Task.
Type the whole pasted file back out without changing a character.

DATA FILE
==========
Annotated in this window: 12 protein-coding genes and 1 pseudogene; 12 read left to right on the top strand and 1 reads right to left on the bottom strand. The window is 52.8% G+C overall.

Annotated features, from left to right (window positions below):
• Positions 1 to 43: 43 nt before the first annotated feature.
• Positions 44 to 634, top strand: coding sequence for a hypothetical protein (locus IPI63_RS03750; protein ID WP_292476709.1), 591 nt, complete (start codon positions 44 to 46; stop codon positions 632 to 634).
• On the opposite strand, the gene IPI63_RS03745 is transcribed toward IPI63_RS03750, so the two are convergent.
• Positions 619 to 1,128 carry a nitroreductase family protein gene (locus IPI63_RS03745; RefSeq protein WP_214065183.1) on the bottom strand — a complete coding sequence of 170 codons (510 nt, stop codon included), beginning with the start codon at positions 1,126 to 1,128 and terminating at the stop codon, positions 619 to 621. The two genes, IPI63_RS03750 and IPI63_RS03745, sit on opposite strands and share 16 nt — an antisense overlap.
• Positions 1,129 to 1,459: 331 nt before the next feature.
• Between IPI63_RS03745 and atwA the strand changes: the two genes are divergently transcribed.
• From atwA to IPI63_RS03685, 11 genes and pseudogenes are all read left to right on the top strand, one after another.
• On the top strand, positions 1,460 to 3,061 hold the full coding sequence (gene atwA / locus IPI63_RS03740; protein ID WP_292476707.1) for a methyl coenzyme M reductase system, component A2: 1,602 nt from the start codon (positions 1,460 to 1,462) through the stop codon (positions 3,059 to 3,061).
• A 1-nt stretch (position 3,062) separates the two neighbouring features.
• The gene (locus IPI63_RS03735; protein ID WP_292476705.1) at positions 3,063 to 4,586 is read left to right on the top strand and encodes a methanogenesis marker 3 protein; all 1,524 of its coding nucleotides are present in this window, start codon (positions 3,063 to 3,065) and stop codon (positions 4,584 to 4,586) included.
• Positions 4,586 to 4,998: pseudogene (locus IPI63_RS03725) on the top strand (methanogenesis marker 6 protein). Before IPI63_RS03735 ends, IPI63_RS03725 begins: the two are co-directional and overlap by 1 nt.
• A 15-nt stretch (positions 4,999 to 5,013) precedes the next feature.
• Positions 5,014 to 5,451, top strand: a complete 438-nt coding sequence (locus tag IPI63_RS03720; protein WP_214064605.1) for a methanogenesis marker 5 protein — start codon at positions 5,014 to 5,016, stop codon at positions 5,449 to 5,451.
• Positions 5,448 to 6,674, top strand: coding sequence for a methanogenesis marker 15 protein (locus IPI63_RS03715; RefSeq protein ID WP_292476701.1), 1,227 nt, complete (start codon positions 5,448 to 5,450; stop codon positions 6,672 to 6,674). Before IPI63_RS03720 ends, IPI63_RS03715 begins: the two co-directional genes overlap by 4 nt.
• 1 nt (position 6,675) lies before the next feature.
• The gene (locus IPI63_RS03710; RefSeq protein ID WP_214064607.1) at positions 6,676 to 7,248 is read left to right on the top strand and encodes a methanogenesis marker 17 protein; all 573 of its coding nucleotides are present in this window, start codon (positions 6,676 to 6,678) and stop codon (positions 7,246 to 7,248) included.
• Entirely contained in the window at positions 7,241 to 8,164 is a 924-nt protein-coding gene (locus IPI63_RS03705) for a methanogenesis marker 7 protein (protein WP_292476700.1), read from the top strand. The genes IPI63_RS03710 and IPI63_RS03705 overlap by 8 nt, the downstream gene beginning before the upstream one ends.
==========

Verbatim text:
Annotated in this window: 12 protein-coding genes and 1 pseudogene; 12 read left to right on the top strand and 1 reads right to left on the bottom strand. The window is 52.8% G+C overall.

Annotated features, from left to right (window positions below):
• Positions 1 to 43: 43 nt before the first annotated feature.
• Positions 44 to 634, top strand: coding sequence for a hypothetical protein (locus IPI63_RS03750; protein ID WP_292476709.1), 591 nt, complete (start codon positions 44 to 46; stop codon positions 632 to 634).
• On the opposite strand, the gene IPI63_RS03745 is transcribed toward IPI63_RS03750, so the two are convergent.
• Positions 619 to 1,128 carry a nitroreductase family protein gene (locus IPI63_RS03745; RefSeq protein WP_214065183.1) on the bottom strand — a complete coding sequence of 170 codons (510 nt, stop codon included), beginning with the start codon at positions 1,126 to 1,128 and terminating at the stop codon, positions 619 to 621. The two genes, IPI63_RS03750 and IPI63_RS03745, sit on opposite strands and share 16 nt — an antisense overlap.
• Positions 1,129 to 1,459: 331 nt before the next feature.
• Between IPI63_RS03745 and atwA the strand changes: the two genes are divergently transcribed.
• From atwA to IPI63_RS03685, 11 genes and pseudogenes are all read left to right on the top strand, one after another.
• On the top strand, positions 1,460 to 3,061 hold the full coding sequence (gene atwA / locus IPI63_RS03740; protein ID WP_292476707.1) for a methyl coenzyme M reductase system, component A2: 1,602 nt from the start codon (positions 1,460 to 1,462) through the stop codon (positions 3,059 to 3,061).
• A 1-nt stretch (position 3,062) separates the two neighbouring features.
• The gene (locus IPI63_RS03735; protein ID WP_292476705.1) at positions 3,063 to 4,586 is read left to right on the top strand and encodes a methanogenesis marker 3 protein; all 1,524 of its coding nucleotides are present in this window, start codon (positions 3,063 to 3,065) and stop codon (positions 4,584 to 4,586) included.
• Positions 4,586 to 4,998: pseudogene (locus IPI63_RS03725) on the top strand (methanogenesis marker 6 protein). Before IPI63_RS03735 ends, IPI63_RS03725 begins: the two are co-directional and overlap by 1 nt.
• A 15-nt stretch (positions 4,999 to 5,013) precedes the next feature.
• Positions 5,014 to 5,451, top strand: a complete 438-nt coding sequence (locus tag IPI63_RS03720; protein WP_214064605.1) for a methanogenesis marker 5 protein — start codon at positions 5,014 to 5,016, stop codon at positions 5,449 to 5,451.
• Positions 5,448 to 6,674, top strand: coding sequence for a methanogenesis marker 15 protein (locus IPI63_RS03715; RefSeq protein ID WP_292476701.1), 1,227 nt, complete (start codon positions 5,448 to 5,450; stop codon positions 6,672 to 6,674). Before IPI63_RS03720 ends, IPI63_RS03715 begins: the two co-directional genes overlap by 4 nt.
• 1 nt (position 6,675) lies before the next feature.
• The gene (locus IPI63_RS03710; RefSeq protein ID WP_214064607.1) at positions 6,676 to 7,248 is read left to right on the top strand and encodes a methanogenesis marker 17 protein; all 573 of its coding nucleotides are present in this window, start codon (positions 6,676 to 6,678) and stop codon (positions 7,246 to 7,248) included.
• Entirely contained in the window at positions 7,241 to 8,164 is a 924-nt protein-coding gene (locus IPI63_RS03705) for a methanogenesis marker 7 protein (protein WP_292476700.1), read from the top strand. The genes IPI63_RS03710 and IPI63_RS03705 overlap by 8 nt, the downstream gene beginning before the upstream one ends.